6  “The subject-specific skills acquired on completion of an honours degree in area studies will include:  an ability to critically engage with the area studied from a number of disciplinary and interdisciplinary approaches, including anthropology, archaeology, art history, cultural studies, economics, film and media studies, geography, history, language(s) other than English, literature, philosophy, politics, religious studies and sociology  the ability to compare and contrast the appropriateness of different disciplinary approaches in an examination of the area studied  the ability to use and critically interrogate a range of primary and secondary written and/or oral and/or visual sources, in their original language, where appropriate”  [Language and other generic skills]

7  “American Studies is a culture, not a discipline” (Christopher Bigsby)  “American Studies in the twenty-first century is less a distinctive subject than a critical methodology ” (Paul Giles)  “American Studies is no longer coterminous with US Studies” (Susan Castillo)  “the model of American Studies in the UK has a conservative side and an adventurous side ” (Celeste-Marie Bernier)

8  The wide-ranging examination of “America”  A multidisciplinary and/or interdisciplinary study of American history, politics, literature, culture, society, and values. But:  Most degrees emphasise History/Politics OR literary/visual culture  What about anthropology, archaeology, economics, geography, language(s) other than English, philosophy, sociology, and other disciplines?  Most degrees emphasise 20 th & 21 st centuries  What about early America?  Most degrees emphasise the US  What about Canada; Latin America; the “Atlantic World”; the Pacific; the “global”?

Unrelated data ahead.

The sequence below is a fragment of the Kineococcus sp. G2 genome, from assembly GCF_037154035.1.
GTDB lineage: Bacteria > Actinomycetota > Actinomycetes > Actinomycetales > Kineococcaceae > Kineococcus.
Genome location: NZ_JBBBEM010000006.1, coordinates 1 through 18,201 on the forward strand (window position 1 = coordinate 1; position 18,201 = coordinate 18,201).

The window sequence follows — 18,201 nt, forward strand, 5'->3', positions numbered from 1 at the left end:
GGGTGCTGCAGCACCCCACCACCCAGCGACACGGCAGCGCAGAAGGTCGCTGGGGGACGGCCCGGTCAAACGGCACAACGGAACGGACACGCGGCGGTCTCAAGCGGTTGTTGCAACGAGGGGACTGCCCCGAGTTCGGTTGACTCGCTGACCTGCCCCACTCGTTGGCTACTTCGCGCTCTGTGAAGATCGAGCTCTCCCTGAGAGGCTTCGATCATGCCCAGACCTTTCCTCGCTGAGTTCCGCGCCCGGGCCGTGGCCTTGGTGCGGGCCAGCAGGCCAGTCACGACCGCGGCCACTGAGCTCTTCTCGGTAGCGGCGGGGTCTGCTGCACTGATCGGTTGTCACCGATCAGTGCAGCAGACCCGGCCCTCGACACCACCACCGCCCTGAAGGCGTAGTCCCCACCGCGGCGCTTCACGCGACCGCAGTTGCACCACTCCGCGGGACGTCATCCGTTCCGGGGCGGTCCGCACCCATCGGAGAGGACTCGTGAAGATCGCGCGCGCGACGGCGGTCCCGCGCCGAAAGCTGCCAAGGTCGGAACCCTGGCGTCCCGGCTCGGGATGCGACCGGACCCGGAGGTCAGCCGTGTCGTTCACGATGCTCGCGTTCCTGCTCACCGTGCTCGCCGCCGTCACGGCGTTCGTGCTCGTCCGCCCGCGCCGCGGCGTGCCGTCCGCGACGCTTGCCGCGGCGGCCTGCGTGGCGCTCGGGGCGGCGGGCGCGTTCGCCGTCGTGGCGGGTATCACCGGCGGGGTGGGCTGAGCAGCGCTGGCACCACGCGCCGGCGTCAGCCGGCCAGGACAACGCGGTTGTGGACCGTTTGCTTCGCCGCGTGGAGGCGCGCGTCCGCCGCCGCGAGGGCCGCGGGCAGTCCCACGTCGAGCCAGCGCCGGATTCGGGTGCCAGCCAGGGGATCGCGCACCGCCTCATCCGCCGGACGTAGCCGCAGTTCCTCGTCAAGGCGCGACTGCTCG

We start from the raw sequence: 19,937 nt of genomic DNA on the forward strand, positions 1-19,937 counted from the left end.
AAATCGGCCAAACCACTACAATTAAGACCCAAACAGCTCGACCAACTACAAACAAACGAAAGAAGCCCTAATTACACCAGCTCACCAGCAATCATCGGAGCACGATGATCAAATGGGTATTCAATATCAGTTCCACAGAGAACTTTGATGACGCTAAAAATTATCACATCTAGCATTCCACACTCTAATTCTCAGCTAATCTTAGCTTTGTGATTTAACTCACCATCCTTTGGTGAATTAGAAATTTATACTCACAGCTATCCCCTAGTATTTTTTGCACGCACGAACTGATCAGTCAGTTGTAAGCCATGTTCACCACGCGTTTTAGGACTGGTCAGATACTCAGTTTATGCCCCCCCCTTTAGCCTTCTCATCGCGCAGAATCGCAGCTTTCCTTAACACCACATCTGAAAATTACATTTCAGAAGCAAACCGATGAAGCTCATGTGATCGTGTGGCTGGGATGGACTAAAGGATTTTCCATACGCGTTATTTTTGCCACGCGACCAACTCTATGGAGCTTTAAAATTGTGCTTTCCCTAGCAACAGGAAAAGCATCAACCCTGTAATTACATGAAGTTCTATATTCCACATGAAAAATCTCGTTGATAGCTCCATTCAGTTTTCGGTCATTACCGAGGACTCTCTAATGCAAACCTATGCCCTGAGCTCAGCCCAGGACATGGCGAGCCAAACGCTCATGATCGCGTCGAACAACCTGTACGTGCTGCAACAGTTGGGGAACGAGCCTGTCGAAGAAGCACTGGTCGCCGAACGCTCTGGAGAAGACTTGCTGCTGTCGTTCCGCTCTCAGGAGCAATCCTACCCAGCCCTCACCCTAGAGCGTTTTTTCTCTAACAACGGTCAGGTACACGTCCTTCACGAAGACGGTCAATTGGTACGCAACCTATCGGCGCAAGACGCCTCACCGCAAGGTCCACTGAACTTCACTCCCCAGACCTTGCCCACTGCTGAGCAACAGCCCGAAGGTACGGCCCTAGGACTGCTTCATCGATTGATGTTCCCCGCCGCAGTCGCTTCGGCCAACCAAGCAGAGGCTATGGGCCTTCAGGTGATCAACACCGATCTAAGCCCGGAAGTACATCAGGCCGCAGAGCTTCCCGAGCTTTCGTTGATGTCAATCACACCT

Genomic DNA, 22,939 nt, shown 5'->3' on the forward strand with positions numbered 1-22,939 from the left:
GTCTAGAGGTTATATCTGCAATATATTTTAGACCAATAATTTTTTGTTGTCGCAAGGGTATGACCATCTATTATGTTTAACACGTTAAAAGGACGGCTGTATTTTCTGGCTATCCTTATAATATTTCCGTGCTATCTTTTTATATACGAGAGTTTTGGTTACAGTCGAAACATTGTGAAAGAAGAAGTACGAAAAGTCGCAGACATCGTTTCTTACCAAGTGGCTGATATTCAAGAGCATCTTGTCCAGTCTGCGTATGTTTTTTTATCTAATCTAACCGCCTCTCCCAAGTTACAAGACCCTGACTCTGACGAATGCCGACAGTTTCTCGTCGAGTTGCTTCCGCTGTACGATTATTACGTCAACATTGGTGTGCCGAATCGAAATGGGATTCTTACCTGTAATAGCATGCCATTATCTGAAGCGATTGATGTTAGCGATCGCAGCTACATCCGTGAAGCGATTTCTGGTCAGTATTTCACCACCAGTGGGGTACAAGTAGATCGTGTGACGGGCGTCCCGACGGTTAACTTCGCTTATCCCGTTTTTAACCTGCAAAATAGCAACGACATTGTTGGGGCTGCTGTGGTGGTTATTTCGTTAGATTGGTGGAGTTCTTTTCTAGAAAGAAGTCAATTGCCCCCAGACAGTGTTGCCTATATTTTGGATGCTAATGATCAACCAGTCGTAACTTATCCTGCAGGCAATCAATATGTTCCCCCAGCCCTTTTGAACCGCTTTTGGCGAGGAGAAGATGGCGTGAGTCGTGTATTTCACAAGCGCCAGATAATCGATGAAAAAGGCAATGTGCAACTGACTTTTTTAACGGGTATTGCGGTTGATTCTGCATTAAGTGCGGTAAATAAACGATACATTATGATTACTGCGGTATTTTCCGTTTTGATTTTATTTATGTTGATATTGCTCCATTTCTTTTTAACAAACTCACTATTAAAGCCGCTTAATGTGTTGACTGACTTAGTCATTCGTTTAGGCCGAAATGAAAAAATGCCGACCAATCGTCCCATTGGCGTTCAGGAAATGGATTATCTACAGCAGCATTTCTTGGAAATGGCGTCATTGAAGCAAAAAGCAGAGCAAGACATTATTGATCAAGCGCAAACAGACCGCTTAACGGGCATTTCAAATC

9  How do we construct a coherent undergraduate programme?  Is “it’s all about America” enough?  What balance should we strike between different disciplines?  Especially between History & Politics and Arts & Culture?

10  Should we emphasise breadth or depth ?  How do we integrate multidisciplinarity and especially interdisciplinarity ?  How do we deal with practical constraints ?  university structures  Timetabling  limited staff expertise  content

11  Offer breadth in year one, building to depth in year three/four  Consider an interdisciplinary core module in year one  Allow flexibility and diversity of module choices  Offer choices to all years  Share modules across departments  Include multi- and interdisciplinarity within modules, as well as between them  E.g. use music, film and literature as well as “traditional” sources in “history” modules  Use innovative assessment methods  Coursework, projects, op-eds, presentations, group work  Larger dissertation or project opportunities that encourage an interdisciplinary approach  Make the most of exchange / study abroad opportunities  Encourage students to take more diverse options not offered in the standard degree